The wonders of modern Technology

I was sitting here playing with my Treo 650 tonight, lamenting the 24 Megabytes of memory that prevents me from loading more applications (I am down to about 7 Megabytes). I recalled watching From the Earth to the Moon, the other night with my kid, and it got me to thinking…554_01.jpg

Here I am sitting with a little marvel of technology that allows me to make phone calls wirelessly almost anywhere in the world. I can keep my schedule, compose Microsoft Office compatible documents, surf the internet, and am always in touch with my email and SMS.

I wondered out loud, how much memory Apollo 11 had on its onboard Landing Module Computer…. So I googled it

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“The on-board Apollo Guidance Computer (AGC) was about 1 cubic foot with 2K of 16-bit RAM and 36K of hard-wired core-rope memory with copper wires threaded or not threaded through tiny magnetic cores. The 16-bit words were generally 14 bits of data (or two op-codes), 1 sign bit, and 1 parity bit. The cycle time was 11.7 micro-seconds. Programming was done in assembly language and in an interpretive language, in reverse Polish. Scaling was fixed point fractional. An assembly language ADD took about 23.4 micro-seconds. The operating system featured a multi-programmed, priority/event driven asynchronous executive packed into 2K of memory. The Mean Time to Failure (MTBF) of the machine in a space environment was calculated at 50,000 hours — almost 6 years, and it never failed in flight operations. It was truly a marvel for its time, a tribute to M.I.T.’s designers, and it accomplished a most complex mission.”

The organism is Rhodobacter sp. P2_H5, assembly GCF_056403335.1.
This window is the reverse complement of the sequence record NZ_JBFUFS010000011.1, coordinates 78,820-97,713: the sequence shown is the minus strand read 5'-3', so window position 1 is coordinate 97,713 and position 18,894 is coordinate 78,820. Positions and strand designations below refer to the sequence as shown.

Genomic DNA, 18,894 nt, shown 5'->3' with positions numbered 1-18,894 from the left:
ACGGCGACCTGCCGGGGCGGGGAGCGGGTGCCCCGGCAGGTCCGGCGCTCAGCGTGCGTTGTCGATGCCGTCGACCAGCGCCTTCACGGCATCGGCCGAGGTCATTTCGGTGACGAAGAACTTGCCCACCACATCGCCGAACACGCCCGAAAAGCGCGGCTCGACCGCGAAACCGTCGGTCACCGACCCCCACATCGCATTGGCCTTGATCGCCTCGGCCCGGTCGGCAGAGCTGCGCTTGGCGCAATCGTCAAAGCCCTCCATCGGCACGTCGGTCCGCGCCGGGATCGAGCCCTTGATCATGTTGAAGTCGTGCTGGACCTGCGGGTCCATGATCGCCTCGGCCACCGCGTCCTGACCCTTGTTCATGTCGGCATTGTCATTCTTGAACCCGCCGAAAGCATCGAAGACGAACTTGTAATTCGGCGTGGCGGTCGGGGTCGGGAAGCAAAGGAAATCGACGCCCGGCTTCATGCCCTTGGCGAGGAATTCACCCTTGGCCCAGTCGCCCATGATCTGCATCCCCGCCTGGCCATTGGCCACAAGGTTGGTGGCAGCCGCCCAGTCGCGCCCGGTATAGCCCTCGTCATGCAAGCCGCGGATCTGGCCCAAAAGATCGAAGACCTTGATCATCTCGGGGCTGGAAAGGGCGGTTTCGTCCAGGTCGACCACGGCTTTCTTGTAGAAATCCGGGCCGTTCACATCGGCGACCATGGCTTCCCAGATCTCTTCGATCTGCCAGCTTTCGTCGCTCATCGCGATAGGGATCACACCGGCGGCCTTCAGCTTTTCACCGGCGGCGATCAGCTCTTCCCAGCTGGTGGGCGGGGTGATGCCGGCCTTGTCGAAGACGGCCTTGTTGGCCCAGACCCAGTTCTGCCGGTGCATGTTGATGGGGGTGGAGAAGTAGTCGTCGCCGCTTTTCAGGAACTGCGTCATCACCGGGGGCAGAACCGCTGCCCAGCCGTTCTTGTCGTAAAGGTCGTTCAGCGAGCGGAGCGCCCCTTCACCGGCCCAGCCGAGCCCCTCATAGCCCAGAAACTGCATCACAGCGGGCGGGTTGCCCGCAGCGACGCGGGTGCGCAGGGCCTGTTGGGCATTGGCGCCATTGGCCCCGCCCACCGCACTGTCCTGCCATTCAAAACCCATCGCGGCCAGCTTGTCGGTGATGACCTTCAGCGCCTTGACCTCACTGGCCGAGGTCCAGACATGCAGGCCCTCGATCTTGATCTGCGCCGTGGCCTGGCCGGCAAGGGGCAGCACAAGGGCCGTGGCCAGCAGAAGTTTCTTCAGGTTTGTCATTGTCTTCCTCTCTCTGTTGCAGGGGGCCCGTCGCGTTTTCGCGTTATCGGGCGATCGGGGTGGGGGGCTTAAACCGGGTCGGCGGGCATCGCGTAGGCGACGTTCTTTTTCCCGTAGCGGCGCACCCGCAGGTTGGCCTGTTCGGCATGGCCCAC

38k…. That’s right… “k” not Megabytes, not Gigabytes, but “k.” I looked around my desk…. My watch has more memory than the craft that first landed man on the moon. In fact, my freaking toaster probably does… We’ve come a long way baby. The question one must ask is… What happened to simple elegant programming. I dont think a single application on my Treo would even fit into the memory of that glorious machine that fulfilled so many of our dreams and aspirations… And it didn’t even crash!

Originally posted to the Award winning ISOU Blog.

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